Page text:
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NYS Coronavirus Response Legislation: What you need to know

New York State Coronavirus Response Legislation: What you need to know On March 18, 2020, Governor Cuomo signed legislation making paid sick leave immediately available to New York State employees affected by COVID-19. The bill also provided amendments to the definition of “disability” and “family leave” pursuant to New York State law, making these benefits more accessible to New York State employees affected by COVID-19. Here is a summary of the legislation which became effective on March 18, 2020: Job-protected Paid Sick Leave: • Employers with 10 or fewer employees and a net income less than $1 million in the…

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Growing Up Smart: Estate Planning for Millennials

With hitting the work force and starting families, Millennials have a lot on their minds. Estate planning may not even be on your radar. Besides, isn't estate planning just for older, richer folks? Do you as a Millennial even need an estate plan when you're young and poor? The short answer: estate planning is for everyone, including you. But what should your estate plan look like? What documents should you have? What things do you need to consider before deciding on an estate plan? Family is one of the most important factors to consider when developing an estate plan. So,…

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Growing Up Smart: Estate Planning for Millennials Part Two: Married with no Children

Many young couples think that, if they don't have kids, they don't need an estate plan. After all, if you die, everything is going to your spouse anyway, right? Not always. If you are married with no kids, and you do not have an estate plan or prenuptial agreement providing otherwise, the law in New York says that everything you have goes to your spouse. However, your spouse must still go through probate before he or she can get your assets. This is the case even if you have a Last Will and Testament providing that your spouse gets everything.…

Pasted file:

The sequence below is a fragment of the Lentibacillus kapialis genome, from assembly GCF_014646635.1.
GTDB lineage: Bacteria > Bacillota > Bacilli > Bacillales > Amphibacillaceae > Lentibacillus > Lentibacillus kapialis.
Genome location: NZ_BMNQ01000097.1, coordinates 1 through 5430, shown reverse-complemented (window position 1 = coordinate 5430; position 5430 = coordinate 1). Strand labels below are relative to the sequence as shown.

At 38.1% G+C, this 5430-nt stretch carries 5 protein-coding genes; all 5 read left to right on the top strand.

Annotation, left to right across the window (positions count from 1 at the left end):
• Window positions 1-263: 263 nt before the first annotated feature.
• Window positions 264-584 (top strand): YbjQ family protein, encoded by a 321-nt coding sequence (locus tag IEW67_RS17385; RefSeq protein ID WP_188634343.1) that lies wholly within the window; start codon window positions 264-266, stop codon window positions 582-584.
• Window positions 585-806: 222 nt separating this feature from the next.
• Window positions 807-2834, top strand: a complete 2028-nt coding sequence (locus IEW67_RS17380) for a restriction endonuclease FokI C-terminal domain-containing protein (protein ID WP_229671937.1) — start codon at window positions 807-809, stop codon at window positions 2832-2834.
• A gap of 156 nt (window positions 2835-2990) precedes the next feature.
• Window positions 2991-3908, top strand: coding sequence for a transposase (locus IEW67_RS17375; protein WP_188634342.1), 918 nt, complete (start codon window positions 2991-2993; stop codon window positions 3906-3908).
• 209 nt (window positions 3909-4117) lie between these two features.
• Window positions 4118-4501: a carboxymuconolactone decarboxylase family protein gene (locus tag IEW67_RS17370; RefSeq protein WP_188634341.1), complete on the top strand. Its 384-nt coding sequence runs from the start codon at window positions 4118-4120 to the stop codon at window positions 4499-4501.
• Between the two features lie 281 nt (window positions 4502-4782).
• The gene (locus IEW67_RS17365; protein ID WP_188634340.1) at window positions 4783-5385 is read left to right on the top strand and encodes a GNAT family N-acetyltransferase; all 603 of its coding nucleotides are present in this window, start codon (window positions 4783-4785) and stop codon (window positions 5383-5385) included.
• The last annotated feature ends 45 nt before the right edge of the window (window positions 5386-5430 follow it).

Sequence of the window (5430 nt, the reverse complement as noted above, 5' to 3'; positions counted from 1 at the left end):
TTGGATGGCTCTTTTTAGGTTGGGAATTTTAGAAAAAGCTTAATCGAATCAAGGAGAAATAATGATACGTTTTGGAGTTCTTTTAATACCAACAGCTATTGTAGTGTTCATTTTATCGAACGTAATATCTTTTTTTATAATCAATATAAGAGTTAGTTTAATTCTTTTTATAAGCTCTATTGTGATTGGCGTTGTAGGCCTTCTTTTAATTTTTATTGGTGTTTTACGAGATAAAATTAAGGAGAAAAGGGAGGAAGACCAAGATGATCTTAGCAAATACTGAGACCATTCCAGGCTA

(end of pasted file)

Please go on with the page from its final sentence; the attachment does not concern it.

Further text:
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Growing Up Smart: Estate Planning for Millennials Part Three: Married with Children

When you have a kid, everything else usually takes a back seat. But what would happen to your child if you and your spouse suddenly died or became incapacitated? Who will take care of your child's medical needs and daily care? Who will manage your assets until your child reaches adulthood? A well-crafted estate plan can address these issues and more and ensure that your kids are taken care of after you are gone. While previous parts of this series have discussed the importance of having an estate plan, having children makes having an estate plan even more important. There…

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Growing Up Smart: Estate Planning for Millennials Part Four: Tips for Unmarried Couples

According to U.S. Census Bureau data, the number of adults in cohabiting (unmarried) relationships is up 29% since 2007. That's about 18 million adults, roughly half of which are younger than 35. Marriage (or, rather, not being married) can have an equally huge impact on an estate plan. With this rising trend of cohabitation among Millennials, it is important — perhaps more now than ever — to understand the estate planning implications for unmarried couples. Remember that there are two sides of estate planning: What happens to your STUFF when you die and who takes care of your SELF when…